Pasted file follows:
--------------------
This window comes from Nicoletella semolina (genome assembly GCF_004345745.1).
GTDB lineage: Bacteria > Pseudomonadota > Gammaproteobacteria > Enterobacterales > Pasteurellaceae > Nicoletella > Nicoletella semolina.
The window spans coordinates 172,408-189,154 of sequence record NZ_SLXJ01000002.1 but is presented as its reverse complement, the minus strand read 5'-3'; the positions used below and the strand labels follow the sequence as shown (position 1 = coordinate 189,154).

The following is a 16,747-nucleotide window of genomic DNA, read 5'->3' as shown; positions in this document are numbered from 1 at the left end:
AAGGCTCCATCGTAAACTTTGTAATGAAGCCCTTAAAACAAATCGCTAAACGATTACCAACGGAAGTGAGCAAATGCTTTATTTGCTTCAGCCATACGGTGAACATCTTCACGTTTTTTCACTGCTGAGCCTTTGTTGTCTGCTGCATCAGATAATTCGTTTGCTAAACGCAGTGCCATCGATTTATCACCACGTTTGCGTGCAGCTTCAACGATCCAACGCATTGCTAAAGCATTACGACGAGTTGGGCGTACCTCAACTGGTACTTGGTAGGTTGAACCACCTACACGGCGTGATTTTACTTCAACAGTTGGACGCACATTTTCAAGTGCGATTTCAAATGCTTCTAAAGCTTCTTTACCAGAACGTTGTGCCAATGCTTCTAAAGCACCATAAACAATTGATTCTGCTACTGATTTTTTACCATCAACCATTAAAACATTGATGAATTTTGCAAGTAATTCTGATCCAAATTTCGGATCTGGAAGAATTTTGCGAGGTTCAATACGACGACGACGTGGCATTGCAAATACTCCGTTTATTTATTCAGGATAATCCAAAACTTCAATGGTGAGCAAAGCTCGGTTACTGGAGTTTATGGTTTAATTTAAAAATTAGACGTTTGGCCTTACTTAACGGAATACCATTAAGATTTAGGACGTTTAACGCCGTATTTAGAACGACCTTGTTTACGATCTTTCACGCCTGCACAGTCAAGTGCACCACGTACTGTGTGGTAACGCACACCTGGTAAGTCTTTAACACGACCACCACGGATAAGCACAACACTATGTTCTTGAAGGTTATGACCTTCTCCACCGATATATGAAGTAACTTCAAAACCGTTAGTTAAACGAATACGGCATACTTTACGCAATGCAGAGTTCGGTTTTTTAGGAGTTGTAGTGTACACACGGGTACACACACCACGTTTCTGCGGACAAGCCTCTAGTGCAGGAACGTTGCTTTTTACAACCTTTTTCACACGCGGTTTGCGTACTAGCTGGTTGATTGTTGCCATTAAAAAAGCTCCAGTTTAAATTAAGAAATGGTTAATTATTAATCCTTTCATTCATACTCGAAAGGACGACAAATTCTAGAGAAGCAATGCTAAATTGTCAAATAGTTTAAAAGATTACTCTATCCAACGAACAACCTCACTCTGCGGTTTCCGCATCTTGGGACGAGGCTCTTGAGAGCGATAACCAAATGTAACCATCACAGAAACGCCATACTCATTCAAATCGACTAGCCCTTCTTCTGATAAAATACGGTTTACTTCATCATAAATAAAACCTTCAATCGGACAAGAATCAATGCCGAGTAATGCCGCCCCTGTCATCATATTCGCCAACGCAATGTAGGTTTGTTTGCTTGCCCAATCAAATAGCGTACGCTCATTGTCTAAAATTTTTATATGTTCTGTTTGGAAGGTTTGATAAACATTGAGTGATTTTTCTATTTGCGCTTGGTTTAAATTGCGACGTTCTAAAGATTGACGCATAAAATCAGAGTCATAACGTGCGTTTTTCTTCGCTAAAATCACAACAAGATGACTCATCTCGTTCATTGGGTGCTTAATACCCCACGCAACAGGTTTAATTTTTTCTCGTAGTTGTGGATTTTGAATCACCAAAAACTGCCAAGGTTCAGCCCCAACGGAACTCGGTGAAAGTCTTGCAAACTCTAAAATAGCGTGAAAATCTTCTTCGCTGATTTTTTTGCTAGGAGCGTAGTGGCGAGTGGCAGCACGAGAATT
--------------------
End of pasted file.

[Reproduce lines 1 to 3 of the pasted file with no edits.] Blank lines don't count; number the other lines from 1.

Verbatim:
This window comes from Nicoletella semolina (genome assembly GCF_004345745.1).
GTDB lineage: Bacteria > Pseudomonadota > Gammaproteobacteria > Enterobacterales > Pasteurellaceae > Nicoletella > Nicoletella semolina.
The window spans coordinates 172,408-189,154 of sequence record NZ_SLXJ01000002.1 but is presented as its reverse complement, the minus strand read 5'-3'; the positions used below and the strand labels follow the sequence as shown (position 1 = coordinate 189,154).